The IDF Spokesperson's Office explained this week: "The IDF operated in Saja'iya as part of the overall activity to create the conditions for the return of Gilad Shalit, damaging the terrorist infrastructures and the firing of Qassam rockets. In the course of the operation, a tunnel was uncovered which was dug from the direction of Saja'iya toward the Karni terminal. This tunnel is only part of the tunnel threat that affects the orderly transit of goods on a daily basis. The IDF does all it can to avoid harming non-involved people and under no circumstances does it intend this."
Now Abdullah a-Zakh is a bereaved father who saw his son's body torn apart. Burdened by suffering and struggle, with long years in Israeli prisons, deported to Lebanon as a member of Hamas and probably an activist in Islamic Jihad, he mourns for his son. On the wall of the mourners' home, which was demolished by the IDF in 1971, Mohammed's photograph hangs next to a photograph of his uncle, who was killed four years ago. And also the photographs of the other children who were killed in Locked Kindergarten, along with Mohammed.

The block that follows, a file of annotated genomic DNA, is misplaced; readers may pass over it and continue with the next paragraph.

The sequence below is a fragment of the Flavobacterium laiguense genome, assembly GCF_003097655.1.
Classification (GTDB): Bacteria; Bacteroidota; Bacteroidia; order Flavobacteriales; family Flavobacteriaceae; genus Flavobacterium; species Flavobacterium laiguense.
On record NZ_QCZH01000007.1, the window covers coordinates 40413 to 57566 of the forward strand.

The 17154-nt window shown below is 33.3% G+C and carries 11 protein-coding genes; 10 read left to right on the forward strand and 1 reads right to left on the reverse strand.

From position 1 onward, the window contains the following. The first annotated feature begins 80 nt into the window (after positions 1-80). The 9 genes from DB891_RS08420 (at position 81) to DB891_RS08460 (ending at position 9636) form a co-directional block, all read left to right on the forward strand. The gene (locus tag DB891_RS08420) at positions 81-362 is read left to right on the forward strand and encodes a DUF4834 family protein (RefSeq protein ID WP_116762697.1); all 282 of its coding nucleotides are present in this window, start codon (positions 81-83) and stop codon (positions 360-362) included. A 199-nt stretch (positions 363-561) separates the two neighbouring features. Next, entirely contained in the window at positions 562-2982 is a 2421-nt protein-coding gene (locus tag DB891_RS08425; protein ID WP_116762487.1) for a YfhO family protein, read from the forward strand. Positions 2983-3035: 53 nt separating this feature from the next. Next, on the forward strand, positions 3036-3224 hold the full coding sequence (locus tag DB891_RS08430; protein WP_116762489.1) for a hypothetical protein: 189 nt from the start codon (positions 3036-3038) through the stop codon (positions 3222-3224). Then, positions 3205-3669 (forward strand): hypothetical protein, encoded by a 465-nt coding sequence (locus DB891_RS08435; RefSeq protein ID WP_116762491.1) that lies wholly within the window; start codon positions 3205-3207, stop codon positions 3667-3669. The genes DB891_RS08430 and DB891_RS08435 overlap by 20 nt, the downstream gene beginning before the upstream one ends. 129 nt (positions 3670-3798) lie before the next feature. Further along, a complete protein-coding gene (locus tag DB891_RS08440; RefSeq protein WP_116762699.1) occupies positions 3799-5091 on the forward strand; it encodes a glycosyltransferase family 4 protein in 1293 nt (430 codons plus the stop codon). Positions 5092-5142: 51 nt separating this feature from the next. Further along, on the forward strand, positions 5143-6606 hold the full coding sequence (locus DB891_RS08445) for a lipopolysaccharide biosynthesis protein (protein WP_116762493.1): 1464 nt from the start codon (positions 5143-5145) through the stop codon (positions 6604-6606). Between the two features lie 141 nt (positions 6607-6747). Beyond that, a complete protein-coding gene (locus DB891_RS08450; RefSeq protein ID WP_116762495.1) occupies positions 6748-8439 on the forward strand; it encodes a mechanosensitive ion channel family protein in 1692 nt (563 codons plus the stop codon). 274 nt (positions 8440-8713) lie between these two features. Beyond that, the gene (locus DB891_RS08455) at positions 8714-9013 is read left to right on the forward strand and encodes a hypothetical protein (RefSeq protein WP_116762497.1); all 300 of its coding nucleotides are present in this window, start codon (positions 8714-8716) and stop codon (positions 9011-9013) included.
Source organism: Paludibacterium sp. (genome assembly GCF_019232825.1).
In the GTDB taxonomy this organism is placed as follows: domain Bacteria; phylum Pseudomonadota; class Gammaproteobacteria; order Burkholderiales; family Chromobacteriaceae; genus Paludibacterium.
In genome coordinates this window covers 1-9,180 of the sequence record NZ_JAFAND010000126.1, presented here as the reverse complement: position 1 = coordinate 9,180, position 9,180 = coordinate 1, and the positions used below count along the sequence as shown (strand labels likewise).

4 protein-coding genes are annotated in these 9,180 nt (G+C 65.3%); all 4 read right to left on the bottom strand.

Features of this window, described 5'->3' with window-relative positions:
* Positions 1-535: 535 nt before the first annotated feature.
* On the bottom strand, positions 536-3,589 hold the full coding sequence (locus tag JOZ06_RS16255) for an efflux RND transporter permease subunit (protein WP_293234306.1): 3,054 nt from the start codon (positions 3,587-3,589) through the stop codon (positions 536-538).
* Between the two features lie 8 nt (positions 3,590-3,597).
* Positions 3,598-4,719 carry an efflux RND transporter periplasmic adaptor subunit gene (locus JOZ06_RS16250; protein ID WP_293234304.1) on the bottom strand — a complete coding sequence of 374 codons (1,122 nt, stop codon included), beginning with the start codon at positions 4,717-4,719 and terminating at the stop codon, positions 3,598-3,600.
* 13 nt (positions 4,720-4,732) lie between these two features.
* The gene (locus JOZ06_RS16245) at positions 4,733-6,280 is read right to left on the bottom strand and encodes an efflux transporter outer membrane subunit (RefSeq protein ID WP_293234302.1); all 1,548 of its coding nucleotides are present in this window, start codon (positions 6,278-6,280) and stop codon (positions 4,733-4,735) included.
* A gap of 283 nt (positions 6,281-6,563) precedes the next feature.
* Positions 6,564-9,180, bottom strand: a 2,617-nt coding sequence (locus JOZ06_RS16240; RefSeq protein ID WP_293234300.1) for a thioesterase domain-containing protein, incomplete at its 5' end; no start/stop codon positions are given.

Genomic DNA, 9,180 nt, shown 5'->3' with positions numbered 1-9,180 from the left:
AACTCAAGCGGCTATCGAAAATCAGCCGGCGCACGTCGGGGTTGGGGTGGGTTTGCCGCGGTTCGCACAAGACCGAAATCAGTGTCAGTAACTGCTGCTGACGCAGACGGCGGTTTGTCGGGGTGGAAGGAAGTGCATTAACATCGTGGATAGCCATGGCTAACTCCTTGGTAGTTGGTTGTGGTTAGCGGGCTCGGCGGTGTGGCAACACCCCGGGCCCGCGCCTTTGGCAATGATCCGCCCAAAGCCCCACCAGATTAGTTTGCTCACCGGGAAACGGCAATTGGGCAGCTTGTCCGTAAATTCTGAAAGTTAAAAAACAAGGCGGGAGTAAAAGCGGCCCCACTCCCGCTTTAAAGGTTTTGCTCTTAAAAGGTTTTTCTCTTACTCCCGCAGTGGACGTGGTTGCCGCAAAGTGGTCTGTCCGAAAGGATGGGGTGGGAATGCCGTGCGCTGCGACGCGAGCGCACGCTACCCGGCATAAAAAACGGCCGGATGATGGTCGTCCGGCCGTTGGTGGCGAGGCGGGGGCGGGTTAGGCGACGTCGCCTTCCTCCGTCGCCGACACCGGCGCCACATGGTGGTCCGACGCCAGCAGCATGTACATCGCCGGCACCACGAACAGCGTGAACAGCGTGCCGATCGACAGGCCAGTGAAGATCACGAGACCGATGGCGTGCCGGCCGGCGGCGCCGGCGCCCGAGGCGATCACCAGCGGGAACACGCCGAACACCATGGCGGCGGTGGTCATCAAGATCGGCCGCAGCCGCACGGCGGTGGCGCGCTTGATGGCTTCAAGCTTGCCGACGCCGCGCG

When the children of Saja'iya went to school this week, at the start of the school year, carrying their new schoolbags and also the horrors of the previous week, they found a few empty seats in their classrooms. This week the streets of this neighborhood were more fraught than ever with devastation, mourning and fury.